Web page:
Passing the Baton
Hebrews 10:24-25; Jeremiah 29:11-13
You are an answer to prayer. To be able to come to Trinity as a pastor, to be able to follow Bill Green – and you know: it’s green, green; it’s green they say, in Knoxville, Tennessee. Well, really, it’s University of Tennessee orange, but given the song from last week we’ll go with green. I know that Bill has been a treasure to you over these past nine years. Jenny as well. The love you’ve shown them, including the service last week is a testament to that. And today, Bill has graciously agreed to be a part of this service. So, a little later on we’ll share a litany of welcome. Bill and I will transfer the Trinity stole as I move into this role, and as he moves into retirement.
Before getting there, let me begin with this.
For about seven years I coached high school track and field. My role was two- fold. First, I was the motivational coach or what we called the mental prep coach.
Beyond that I coached the pole vault, long and triple jump and the hurdles. But as mental prep coach part of my role was to prepare the individual athletes for each of their events. We would spend a few moments together visualizing their event. I taught them how to visualize perfection and then hold on to that vision as they went through the event. I had already helped the athletes set specific goals, and not just overall goals, but sequential goals for each event. As difficult as the pole vault may be, or as complex as the triple jump, it was the relays that created the most challenges.
Whether it was the 4 x 100 or the 4 x 400 relay, each of the four runners had an individual strategy, individual roles within the race. But as you know, they were all for naught if the handoffs didn’t go smoothly. We worked long and hard when it came to the handoffs. A dropped baton meant that the race was over. So, we created the kind of handoff that could be practiced no matter the runner. The mark was placed on the track where the next runner would begin their run.
As the runner came from behind, the one receiving the baton would begin to run, slowly at first and then continue to speed up. They would stretch their hand back with their thumb facing their body, hand set as wide as possible. The one handing off the baton would literally slap the baton into the hand of the receiver and would not let go until the one receiving it pulled it out of their hand. If it went well, the race would be flawless, each transfer done without issues. Twice in my career both the men’s and women’s teams broke state records. Most would say it was because of the flawless handoffs. And that is what we’re hoping for today.
Last week Bill thanked you for your faithful service. I know you then thanked both he and Jenny for theirs. Bill has offered himself to you fully as your pastor. Jenny has done the same with a heart as big as all outdoors. Under Bill’s tenure, you have shifted the way you do church; shifted the focus of what it means to be church, and even more so, shifted the population of focus in church. Under his tenure, you have become a church of radical hospitality, and The Church of the Resurrection has become a place of inspiration and education. Your focus beyond your doors has expanded as you all felt the call to move out into the community in new and creative ways, but I’ve also got to believe that it is where your hearts have always been. Bill also offered inspiration and education, and encouraged you to take on more than you could have imagined. And you did, and you do. And now I have the rare privilege of serving you in this time, in this place, with the challenges that face us. But I have to share that it’s not about me, or even about Bill and Jenny. It’s about all of us running the race set out for us, and doing it together, particularly now. Another aspect of our 240 track athletes was that as the 4 x 400 was getting ready to begin, and a reminder that it is the final race run in any track meet, our entire team would line the inside of the track, literally shoulder to shoulder.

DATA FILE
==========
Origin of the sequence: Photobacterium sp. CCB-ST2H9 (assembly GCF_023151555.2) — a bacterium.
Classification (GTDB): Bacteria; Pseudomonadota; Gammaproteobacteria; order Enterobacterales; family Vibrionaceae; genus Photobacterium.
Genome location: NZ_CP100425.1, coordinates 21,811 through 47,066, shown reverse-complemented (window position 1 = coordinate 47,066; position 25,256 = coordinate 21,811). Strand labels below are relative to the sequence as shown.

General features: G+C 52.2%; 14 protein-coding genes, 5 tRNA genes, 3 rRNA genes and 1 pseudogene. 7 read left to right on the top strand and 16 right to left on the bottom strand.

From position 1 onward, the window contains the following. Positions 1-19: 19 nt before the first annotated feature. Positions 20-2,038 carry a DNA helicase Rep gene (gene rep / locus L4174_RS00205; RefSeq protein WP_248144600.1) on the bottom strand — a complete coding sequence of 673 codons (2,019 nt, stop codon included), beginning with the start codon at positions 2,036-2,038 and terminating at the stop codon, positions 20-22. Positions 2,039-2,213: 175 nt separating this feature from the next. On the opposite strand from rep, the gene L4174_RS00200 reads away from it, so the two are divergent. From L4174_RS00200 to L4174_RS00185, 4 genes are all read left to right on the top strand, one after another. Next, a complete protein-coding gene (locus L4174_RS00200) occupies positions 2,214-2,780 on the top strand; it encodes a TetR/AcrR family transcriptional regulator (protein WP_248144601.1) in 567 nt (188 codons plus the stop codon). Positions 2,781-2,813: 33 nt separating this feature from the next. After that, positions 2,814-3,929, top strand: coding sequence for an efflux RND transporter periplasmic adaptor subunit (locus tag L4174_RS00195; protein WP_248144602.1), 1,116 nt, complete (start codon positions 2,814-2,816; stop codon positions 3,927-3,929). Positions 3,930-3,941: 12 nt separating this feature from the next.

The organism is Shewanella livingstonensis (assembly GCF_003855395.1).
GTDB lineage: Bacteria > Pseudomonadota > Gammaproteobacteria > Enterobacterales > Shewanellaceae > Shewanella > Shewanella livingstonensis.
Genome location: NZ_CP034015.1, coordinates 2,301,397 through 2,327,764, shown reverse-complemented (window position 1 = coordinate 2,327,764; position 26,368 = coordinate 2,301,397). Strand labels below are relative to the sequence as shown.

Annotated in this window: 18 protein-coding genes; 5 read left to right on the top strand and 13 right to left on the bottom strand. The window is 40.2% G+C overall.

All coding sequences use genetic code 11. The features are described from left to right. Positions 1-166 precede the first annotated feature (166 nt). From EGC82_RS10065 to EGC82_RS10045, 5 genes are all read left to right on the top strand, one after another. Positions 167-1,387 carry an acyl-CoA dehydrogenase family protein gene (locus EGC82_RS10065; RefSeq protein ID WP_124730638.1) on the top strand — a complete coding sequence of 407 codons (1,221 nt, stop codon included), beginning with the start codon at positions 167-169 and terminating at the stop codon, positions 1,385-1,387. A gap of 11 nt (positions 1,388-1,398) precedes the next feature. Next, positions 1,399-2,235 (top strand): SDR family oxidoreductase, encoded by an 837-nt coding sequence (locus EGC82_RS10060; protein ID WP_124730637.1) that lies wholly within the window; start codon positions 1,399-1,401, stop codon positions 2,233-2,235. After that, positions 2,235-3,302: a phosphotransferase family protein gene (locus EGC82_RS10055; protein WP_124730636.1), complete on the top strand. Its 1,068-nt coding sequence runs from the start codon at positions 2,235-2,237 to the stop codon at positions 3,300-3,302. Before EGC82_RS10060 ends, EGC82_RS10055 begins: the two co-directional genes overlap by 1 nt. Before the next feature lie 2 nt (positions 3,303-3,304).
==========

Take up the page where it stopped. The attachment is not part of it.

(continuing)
As the runner passed, they cheered them on. As the race would continue around the track the whole team would move with them. Then they stood at the finish line cheering them in. No matter the outcome, it was all about team, all about support, all about encouragement, all about staying united in our mission…no matter what. And, that’s my hope for us as we enter this relationship together. Bill is coming around the track baton in hand. I’m at the beginning of that transition zone, ready to receive the baton and not break stride, and this is the Sunday of the handoff. We’ve strategized the handoff, and talked at length about the baton not being dropped, and I assure you that the race will continue on. It is who you are, and it is who I am.
So, on this my first Sunday with you, I just want to say thank you to my friend and my colleague for the way he has offered himself during this strange time. It has been a very precious gift to both Dorothy and me. So with that in mind, I want to ask Bill to come up and receive a couple of gifts I have for him.